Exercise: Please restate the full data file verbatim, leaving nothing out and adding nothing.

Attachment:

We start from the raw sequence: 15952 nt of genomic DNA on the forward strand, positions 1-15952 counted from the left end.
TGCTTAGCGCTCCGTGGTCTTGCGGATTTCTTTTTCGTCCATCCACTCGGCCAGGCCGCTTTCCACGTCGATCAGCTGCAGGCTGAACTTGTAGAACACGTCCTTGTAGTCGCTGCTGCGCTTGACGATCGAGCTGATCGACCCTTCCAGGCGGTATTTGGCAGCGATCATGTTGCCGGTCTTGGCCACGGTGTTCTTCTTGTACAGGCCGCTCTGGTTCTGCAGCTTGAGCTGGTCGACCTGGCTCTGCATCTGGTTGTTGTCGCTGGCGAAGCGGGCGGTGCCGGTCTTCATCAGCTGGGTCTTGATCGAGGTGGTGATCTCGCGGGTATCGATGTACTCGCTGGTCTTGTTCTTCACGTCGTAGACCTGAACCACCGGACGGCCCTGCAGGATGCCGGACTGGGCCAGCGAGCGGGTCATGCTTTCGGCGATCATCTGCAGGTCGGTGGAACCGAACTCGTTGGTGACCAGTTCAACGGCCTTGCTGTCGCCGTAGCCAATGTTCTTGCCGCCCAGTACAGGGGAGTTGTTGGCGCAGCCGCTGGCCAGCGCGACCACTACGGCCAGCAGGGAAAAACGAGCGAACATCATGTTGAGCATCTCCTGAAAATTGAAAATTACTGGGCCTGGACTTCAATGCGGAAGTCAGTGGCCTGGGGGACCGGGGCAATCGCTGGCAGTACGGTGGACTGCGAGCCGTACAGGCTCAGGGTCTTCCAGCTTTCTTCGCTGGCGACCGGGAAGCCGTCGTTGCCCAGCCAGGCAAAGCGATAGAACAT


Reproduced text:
We start from the raw sequence: 15952 nt of genomic DNA on the forward strand, positions 1-15952 counted from the left end.
TGCTTAGCGCTCCGTGGTCTTGCGGATTTCTTTTTCGTCCATCCACTCGGCCAGGCCGCTTTCCACGTCGATCAGCTGCAGGCTGAACTTGTAGAACACGTCCTTGTAGTCGCTGCTGCGCTTGACGATCGAGCTGATCGACCCTTCCAGGCGGTATTTGGCAGCGATCATGTTGCCGGTCTTGGCCACGGTGTTCTTCTTGTACAGGCCGCTCTGGTTCTGCAGCTTGAGCTGGTCGACCTGGCTCTGCATCTGGTTGTTGTCGCTGGCGAAGCGGGCGGTGCCGGTCTTCATCAGCTGGGTCTTGATCGAGGTGGTGATCTCGCGGGTATCGATGTACTCGCTGGTCTTGTTCTTCACGTCGTAGACCTGAACCACCGGACGGCCCTGCAGGATGCCGGACTGGGCCAGCGAGCGGGTCATGCTTTCGGCGATCATCTGCAGGTCGGTGGAACCGAACTCGTTGGTGACCAGTTCAACGGCCTTGCTGTCGCCGTAGCCAATGTTCTTGCCGCCCAGTACAGGGGAGTTGTTGGCGCAGCCGCTGGCCAGCGCGACCACTACGGCCAGCAGGGAAAAACGAGCGAACATCATGTTGAGCATCTCCTGAAAATTGAAAATTACTGGGCCTGGACTTCAATGCGGAAGTCAGTGGCCTGGGGGACCGGGGCAATCGCTGGCAGTACGGTGGACTGCGAGCCGTACAGGCTCAGGGTCTTCCAGCTTTCTTCGCTGGCGACCGGGAAGCCGTCGTTGCCCAGCCAGGCAAAGCGATAGAACAT